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How 'Fight Club' Became the Ultimate Handbook for Men's Rights Activists

Tyler Durden is a hero to MRAs and pickup artists alike. But how did a 90s film about toxic masculinity come to define the manosphere?
Illustration by Zing Tsjeng

When it was released in 1999, Fight Club was seen by many critics as a damning statement about consumerist culture, the de-humanizing roles forced on men by American capitalism, and the excesses of masculinity. In fact, Empire described the movie adaptation of Chuck Palahniuk's novel as possessing "a great deal of sick humor at the expense of masculinist ideals and white-collar society." Its director, David Fincher, was largely lauded for having captured the zeitgeist.


But the legacy of Fight Club may end up being quite different. In the decade and a half or so after its release and reception as a cult classic, Fight Club has been embraced by the loose collection of radical online male communities (known as the "manosphere") as a kind of gospel text.

Members of these groups, who congregate around sites like Return of Kings, Masculine Empire, and The Red Pill subreddit, attribute the ills of Western society to the decline of traditional gender roles. All of them—pick-up artists and men's rights activists alike—share a deeply ingrained hostility towards women, and more importantly, feminism. Think articles titled "Five reasons you should date a girl with an eating disorder."

They dichotomize men into two types: "alpha" and "beta." Alpha males are dominant, tough, brutish, and have regular sex with attractive women; betas are weak, emasculated, and sympathize with so-called "social justice warriors." (Unsurprisingly, many are fans of Donald Trump, and some men's rights activists have also flocked to join the so-called alt right.)

If you're one of the few who hasn't seen Fight Club, the plot is relatively straightforward: Anomic 30-something Jack (Edward Norton) creates an alter ego, the macho and anarchic Tyler Durden (Brad Pitt). Durden creates a movement which sees disenfranchised men meeting up to physically beat the shit out of each other, eventually forming a group called Project Mayhem. His ultimate goal: Destroy the pillars of corporatism so men will once again regain their importance and purpose.


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The show was one of many 90s movies to deal specifically with male introspection, says James McCormack, a cinema studies PhD researcher at the University of Melbourne who is writing his thesis on masculinity and memory during turn of the millennium Hollywood film.

"You're looking at an era in the 90s when masculinity becomes very self-conscious, very reflexive," he says. "Until then, there was what a feminist philosopher called 'the view from nowhere'—the belief that men don't have a gendered view. That begins to really dissipate in the 90s… and you get films like Fight Club."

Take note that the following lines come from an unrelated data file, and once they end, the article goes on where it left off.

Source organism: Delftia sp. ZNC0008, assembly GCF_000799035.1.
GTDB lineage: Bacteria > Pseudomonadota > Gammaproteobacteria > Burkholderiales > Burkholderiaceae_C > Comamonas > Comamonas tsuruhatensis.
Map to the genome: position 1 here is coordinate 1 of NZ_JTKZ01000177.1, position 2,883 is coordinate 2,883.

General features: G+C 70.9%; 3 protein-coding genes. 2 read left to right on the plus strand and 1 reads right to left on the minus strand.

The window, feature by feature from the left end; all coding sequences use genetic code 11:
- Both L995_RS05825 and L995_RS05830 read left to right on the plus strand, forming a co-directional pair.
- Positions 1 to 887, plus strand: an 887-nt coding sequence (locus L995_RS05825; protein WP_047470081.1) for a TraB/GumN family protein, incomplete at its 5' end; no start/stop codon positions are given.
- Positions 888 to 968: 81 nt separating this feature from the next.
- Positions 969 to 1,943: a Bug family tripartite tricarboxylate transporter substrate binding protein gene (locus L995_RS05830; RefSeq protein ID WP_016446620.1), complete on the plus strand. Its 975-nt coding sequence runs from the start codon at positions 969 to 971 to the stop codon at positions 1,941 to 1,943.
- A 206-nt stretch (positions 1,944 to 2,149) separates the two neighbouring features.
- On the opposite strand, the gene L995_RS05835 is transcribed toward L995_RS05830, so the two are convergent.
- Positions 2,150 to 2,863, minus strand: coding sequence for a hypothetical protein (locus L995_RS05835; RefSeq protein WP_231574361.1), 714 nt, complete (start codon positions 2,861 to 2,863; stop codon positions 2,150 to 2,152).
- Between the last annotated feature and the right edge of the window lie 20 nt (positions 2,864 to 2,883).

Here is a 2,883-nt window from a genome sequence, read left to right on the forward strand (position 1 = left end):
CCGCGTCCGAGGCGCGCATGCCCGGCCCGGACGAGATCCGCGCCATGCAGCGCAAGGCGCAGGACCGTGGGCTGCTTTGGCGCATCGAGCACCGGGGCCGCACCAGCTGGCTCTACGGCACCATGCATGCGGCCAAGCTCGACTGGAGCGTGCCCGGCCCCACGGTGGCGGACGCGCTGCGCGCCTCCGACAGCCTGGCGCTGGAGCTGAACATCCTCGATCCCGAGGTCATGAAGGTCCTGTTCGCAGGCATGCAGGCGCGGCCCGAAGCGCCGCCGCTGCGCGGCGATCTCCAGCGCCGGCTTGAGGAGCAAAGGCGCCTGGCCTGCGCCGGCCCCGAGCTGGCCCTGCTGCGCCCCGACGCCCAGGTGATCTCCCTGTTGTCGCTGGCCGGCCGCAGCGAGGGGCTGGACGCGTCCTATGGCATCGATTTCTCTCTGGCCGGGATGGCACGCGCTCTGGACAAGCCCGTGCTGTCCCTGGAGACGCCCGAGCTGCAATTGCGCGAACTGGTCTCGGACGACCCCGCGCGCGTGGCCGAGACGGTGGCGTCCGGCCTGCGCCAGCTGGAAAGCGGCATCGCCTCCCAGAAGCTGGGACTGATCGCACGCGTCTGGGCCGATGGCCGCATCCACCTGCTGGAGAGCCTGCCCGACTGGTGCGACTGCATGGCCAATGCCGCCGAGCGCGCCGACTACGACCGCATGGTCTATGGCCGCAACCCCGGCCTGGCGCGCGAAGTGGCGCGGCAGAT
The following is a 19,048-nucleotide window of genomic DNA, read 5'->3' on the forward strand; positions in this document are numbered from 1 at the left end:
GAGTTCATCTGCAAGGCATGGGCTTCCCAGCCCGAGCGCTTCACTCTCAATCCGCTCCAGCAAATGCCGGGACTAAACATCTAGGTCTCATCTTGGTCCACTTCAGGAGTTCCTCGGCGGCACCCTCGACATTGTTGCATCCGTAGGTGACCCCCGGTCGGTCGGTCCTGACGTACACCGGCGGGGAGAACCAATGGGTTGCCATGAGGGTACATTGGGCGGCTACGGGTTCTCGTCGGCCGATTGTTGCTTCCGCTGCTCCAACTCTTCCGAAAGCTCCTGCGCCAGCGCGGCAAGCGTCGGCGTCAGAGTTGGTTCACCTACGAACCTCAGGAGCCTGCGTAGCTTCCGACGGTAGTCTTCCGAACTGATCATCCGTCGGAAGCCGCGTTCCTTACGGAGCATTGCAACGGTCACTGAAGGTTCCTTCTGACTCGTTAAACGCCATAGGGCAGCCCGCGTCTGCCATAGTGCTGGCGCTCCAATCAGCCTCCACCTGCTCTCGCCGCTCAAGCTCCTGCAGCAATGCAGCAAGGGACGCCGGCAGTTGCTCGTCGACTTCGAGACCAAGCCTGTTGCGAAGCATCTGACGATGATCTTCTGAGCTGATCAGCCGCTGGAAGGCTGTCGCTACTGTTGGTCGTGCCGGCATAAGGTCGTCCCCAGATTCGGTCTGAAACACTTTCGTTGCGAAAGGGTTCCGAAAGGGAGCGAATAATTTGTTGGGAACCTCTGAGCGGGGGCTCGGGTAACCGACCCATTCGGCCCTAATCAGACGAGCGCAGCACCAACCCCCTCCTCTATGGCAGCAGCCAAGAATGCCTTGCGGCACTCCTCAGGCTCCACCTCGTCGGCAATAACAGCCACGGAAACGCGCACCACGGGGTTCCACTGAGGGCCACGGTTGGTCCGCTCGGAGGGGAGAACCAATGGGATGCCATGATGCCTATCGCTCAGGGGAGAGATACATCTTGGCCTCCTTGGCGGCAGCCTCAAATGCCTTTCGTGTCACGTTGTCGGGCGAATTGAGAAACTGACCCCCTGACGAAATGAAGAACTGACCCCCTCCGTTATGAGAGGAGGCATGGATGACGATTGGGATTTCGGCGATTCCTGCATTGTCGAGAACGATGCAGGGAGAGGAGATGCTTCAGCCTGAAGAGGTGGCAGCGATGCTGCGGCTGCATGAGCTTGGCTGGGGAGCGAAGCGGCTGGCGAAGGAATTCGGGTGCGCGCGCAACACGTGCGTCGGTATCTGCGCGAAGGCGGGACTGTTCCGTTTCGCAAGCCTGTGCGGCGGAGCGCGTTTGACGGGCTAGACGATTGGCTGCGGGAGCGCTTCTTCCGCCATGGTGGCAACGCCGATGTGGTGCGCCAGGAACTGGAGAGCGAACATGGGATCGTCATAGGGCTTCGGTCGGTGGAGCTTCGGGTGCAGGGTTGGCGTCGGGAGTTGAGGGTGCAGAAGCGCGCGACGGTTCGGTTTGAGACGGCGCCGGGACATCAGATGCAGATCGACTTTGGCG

Edward Norton and Brad Pitt in Fight Club. Still via 20th Century Fox

So how did Fight Club became the celebrated canonical text of the manosphere? Controversial PUA group Real Social Dynamics (RSD)—home to the notorious Julien Blanc—first introduced the film in the mid-2000s to their pick-up artist community via lectures teaching hapless men "game." The group even had a coach who once named himself after Tyler Durden. (Real Social Dynamics did not respond to requests for comment.)

Around the same time, Fight Club was a constant topic of discussion on "seduction" forums, "if only from the sheer volume of gung-ho adherents," explains an article on PUA website Girlchase. "Their believers treated forums like a place to preach The Good Word—only not of Jesus Christ, but of their very own Lord and Savior, Tyler Durden."

"There were plenty of other guys who had nothing to do with RSD who were deeply into Fight Club," the Girlchase author continues. "One of my early mentors… had a scar on his hand I never bothered asking about, but didn't need to; it was identical to the one Brad Pitt's character wields in the film after burning the back of his hand chemically with lye."


If we put ourselves out there, we are Tyler Durden.

Two other online communities also worship the gospel of Fight Club: The Red Pill, which describes itself as a place for "discussion of sexual strategy in a culture lacking a positive identity for men," and the more hardline group Men Going Their Own Way (MGTOW), which refuses to engage in any relationship with women whatsoever. Members from both groups see Fight Club as a story of redemption, the tale of a beta male achieving his true alpha potential. The film, one Red Pill Reddit user posts, "shows the struggles a man goes through when swallowing the red pill, it shows the denials and fear from straying from the beaten path.'' (To "take the red pill," a reference to a scene in The Matrix, is to accept the belief that modern society is now stacked against men.)

The manosphere's affinity for Fight Club stems from a common central, biologically deterministic claim: Men are naturally predisposed to being violent, dominant hunter gatherers, who, having found themselves domesticated by modern civilization, are now in a state of crisis. Or, as David Fincher put it in a 1999 interview to promote the film: "We're designed to be hunters and we're in a society of shopping. There's nothing to kill anymore, there's nothing to fight, nothing to overcome, nothing to explore. In that societal emasculation, this everyman is created."